Eternal Darkness looks a bit like a Resident Evil knockoff to the uninitiated, but it utilizes a particularly impressive technique to disorient the player: a sanity meter. As your character encounters all the Cthuluhu-esque terrors of the game's narrative, they gradually lose their mind. These can have small effects, like seeing enemies that aren't there — typical video game stuff. But it gets really nasty when the game decides to mess with you. You'll go up to the screen to kill a fly that is walking across television, and it isn't really there. Your save files will look like they are being erased when you try to reload your game. Entire scenes will play out that are not actually happening. It's a master class in disorienting and disturbing content.

Don't worry, it's got some good old fashioned jump scares as well.

Heavy Rain puts you through a gut-wrenching dismemberment scene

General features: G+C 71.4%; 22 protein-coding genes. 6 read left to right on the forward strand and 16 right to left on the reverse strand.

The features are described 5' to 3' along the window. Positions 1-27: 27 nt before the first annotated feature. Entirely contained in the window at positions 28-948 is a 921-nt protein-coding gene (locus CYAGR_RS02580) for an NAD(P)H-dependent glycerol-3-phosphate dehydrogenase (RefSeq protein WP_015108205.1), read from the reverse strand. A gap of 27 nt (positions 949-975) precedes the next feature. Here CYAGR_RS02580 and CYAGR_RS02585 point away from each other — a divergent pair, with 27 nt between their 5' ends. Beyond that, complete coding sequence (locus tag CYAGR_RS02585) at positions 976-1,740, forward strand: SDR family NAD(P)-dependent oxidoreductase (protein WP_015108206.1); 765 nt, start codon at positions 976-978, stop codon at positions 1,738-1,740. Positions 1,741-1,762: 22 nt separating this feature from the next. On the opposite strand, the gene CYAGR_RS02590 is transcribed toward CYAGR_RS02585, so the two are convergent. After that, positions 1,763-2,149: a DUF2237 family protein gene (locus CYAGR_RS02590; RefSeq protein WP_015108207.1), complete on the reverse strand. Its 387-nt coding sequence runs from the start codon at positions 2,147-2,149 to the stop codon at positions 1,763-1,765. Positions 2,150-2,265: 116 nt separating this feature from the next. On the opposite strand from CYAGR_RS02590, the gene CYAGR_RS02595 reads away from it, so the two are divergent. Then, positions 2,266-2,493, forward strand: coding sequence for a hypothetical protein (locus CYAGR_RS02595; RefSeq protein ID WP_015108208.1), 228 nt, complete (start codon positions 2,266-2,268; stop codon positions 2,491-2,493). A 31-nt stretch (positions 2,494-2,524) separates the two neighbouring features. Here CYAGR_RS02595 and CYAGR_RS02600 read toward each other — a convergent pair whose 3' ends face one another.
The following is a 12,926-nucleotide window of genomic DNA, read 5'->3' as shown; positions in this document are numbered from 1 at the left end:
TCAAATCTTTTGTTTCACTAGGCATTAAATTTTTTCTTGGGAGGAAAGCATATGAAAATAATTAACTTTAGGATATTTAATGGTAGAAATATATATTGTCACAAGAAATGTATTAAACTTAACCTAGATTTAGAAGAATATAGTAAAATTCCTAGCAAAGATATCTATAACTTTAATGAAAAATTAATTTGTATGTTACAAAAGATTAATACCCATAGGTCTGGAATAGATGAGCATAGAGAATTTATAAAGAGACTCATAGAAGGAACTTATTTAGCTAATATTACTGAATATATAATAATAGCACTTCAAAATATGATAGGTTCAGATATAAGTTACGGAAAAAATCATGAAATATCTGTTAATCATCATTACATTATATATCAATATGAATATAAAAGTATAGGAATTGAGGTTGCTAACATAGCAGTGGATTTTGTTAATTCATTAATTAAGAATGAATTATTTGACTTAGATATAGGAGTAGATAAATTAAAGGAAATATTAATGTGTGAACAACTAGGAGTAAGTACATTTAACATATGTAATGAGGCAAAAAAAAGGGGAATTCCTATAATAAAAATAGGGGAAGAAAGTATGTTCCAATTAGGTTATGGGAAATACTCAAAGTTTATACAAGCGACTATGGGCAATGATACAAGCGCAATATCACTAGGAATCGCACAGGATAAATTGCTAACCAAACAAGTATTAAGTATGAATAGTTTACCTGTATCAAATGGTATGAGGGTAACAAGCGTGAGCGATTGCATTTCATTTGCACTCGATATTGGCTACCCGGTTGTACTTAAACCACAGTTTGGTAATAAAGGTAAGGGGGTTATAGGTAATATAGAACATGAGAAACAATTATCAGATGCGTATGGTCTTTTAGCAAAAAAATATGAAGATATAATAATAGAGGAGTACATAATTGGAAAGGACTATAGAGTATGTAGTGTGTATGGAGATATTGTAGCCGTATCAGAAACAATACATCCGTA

You want to talk disturbing? I have four words for you: "Press X to Jason."

Joking aside, Heavy Rain has some seriously disturbing moments. The central story — searching for a serial killer and a missing son — is in itself disturbing enough. There are a few things that stand out, however, as a bit tough to stomach. Those who have played through the entirety of Heavy Rain all probably recall scenes that stand out as difficult to handle, and most lists would probably contain the "finger removal" scene.

Heavy Rain's central question is this: "How far would you go to save someone you care about?" This particular scene pushes that question to the ultimate limit, setting a time limit and forcing you to decide if you can trust the word of the serial killer to provide the information you need.

All you have to do is cut off one of your fingers.

There are multiple ways to "succeed" in this scene, but you are not given a lot of time to decide if it is something you actually want to go through with. Can you trust that the Origami Killer will keep his word if you engage in a bit of dismemberment? There's only one way to find out ...